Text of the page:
Metabolic, Molecular, and Behavioral Effects of Western Diet in Serotonin Transporter-Deficient Mice: Rescue by Heterozygosity?
Veniaminova E., Cespuglio R., Chernukha I., Schmitt-Boehrer AG., Morozov S., Kalueff AV., Kuznetsova O., Anthony DC., Lesch K-P., Strekalova T.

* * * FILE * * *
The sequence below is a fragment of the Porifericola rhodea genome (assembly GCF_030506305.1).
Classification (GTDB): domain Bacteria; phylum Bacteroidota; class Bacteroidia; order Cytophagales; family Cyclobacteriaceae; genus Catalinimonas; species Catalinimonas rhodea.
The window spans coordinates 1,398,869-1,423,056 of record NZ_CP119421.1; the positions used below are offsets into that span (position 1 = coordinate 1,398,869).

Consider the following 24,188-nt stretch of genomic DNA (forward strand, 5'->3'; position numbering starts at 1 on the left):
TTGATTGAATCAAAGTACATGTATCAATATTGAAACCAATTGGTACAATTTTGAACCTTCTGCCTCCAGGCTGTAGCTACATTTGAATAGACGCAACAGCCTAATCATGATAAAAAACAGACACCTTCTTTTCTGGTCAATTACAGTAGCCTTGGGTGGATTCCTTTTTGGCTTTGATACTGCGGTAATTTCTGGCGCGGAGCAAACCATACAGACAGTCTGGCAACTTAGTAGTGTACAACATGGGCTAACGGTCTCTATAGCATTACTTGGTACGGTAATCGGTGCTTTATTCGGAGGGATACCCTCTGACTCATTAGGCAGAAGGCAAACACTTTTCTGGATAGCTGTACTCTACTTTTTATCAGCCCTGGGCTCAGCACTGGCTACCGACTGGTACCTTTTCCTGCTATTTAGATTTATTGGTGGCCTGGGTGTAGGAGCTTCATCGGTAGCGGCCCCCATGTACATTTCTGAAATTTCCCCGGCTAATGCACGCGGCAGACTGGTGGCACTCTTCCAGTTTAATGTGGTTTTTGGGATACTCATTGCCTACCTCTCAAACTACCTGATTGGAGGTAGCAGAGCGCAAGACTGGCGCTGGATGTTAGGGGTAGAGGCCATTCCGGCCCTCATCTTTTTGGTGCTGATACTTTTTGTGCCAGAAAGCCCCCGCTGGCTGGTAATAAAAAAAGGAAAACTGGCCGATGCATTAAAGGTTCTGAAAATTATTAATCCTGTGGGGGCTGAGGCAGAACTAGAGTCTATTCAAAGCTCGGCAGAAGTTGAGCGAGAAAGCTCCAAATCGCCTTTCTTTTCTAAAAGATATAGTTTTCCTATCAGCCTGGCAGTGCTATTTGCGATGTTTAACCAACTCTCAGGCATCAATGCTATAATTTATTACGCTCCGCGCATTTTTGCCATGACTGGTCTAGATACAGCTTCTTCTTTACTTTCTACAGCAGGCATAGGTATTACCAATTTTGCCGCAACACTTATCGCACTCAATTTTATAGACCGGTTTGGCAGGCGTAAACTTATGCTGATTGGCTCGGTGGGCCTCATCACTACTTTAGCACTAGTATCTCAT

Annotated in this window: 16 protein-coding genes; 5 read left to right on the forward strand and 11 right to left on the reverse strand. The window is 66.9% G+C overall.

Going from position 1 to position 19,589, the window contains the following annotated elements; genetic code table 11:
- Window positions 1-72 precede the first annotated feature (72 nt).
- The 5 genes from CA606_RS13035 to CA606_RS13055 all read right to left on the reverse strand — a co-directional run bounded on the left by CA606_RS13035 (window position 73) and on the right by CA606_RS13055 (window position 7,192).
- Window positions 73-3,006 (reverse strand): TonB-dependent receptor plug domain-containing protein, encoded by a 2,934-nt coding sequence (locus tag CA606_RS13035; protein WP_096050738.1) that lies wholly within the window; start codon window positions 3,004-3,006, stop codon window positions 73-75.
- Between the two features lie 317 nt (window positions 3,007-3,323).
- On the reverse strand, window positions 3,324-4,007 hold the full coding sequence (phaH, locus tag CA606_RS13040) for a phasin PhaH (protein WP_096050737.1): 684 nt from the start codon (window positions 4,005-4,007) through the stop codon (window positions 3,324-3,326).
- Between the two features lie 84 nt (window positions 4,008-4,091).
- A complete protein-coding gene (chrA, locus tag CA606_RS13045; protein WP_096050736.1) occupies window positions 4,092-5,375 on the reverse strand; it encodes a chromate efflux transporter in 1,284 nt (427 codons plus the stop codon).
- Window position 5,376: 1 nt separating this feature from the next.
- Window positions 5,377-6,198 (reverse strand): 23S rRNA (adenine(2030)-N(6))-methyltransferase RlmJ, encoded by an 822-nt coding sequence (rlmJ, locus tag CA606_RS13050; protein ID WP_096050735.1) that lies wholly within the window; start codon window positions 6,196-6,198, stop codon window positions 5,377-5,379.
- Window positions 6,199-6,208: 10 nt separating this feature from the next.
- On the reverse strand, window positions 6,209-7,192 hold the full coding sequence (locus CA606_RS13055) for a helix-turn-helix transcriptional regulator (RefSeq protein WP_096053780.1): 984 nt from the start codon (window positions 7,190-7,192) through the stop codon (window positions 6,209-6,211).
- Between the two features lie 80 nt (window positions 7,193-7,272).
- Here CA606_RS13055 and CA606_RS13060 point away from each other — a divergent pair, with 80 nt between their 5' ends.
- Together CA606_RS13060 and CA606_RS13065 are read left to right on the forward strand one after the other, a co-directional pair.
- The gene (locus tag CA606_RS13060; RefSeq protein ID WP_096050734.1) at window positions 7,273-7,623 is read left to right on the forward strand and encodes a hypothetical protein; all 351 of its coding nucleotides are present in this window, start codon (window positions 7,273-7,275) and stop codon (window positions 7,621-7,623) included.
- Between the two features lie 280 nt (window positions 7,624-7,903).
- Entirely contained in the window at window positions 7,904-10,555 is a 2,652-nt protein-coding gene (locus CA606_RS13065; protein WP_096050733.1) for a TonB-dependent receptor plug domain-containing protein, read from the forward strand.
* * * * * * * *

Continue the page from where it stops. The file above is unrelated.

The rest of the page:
Reduced function of the serotonin transporter (SERT) is associated with increased susceptibility to anxiety and depression and with type-2 diabetes, which is especially true in older women. Preference for a "Western diet" (WD), enriched with saturated fat, cholesterol, and sugars, may aggravate these conditions. In previous studies, decreased glucose tolerance, central and peripheral inflammation, dyslipidemia, emotional, cognitive, and social abnormalities were reported in WD-fed young female mice. We investigated the metabolic, molecular, and behavioral changes associated with a 3-week-long dietary regime of either the WD or control diet in 12-month-old female mice with three different Sert genotypes: homozygous (Slc6a4) gene knockout (Sert-/-: KO), heterozygous (Sert+/-: HET), or wild-type mice (Sert+/+: WT). In the WT-WD and KO-WD groups, but not in HET-WD-fed mice, most of changes induced by the WD paralleled those found in the younger mice, including brain overexpression of inflammatory marker Toll-like receptor 4 (Tlr4) and impaired hippocampus-dependent performance in the marble test. However, the 12-month-old female mice became obese. Control diet KO mice exhibited impaired hippocampal-dependent behaviors, increased brain expression of the serotonin receptors Htr2c and Htr1b, as well as increased Tlr4 and mitochondrial regulator, peroxisome proliferator-activated receptor gamma-coactivator-1a (Ppargc1a). Paradoxically, these, and other changes, were reversed in KO-WD mutants, suggesting a complex interplay between Sert deficiency and metabolic factors as well as potential compensatory molecular mechanisms that might be disrupted by the WD exposure. Most, but not all, of the changes in gene expression in the brain and liver of KO mice were not exhibited by the HET mice fed with either diet. Some of the WD-induced changes were similar in the KO-WD and HET-WD-fed mice, but the latter displayed a "rescued" phenotype in terms of diet-induced abnormalities in glucose tolerance, neuroinflammation, and hippocampus-dependent performance. Thus, complete versus partial Sert inactivation in aged mice results in distinct metabolic, molecular, and behavioral consequences in response to the WD. Our findings show that Sert+/- mice are resilient to certain environmental challenges and support the concept of heterosis as evolutionary adaptive mechanism.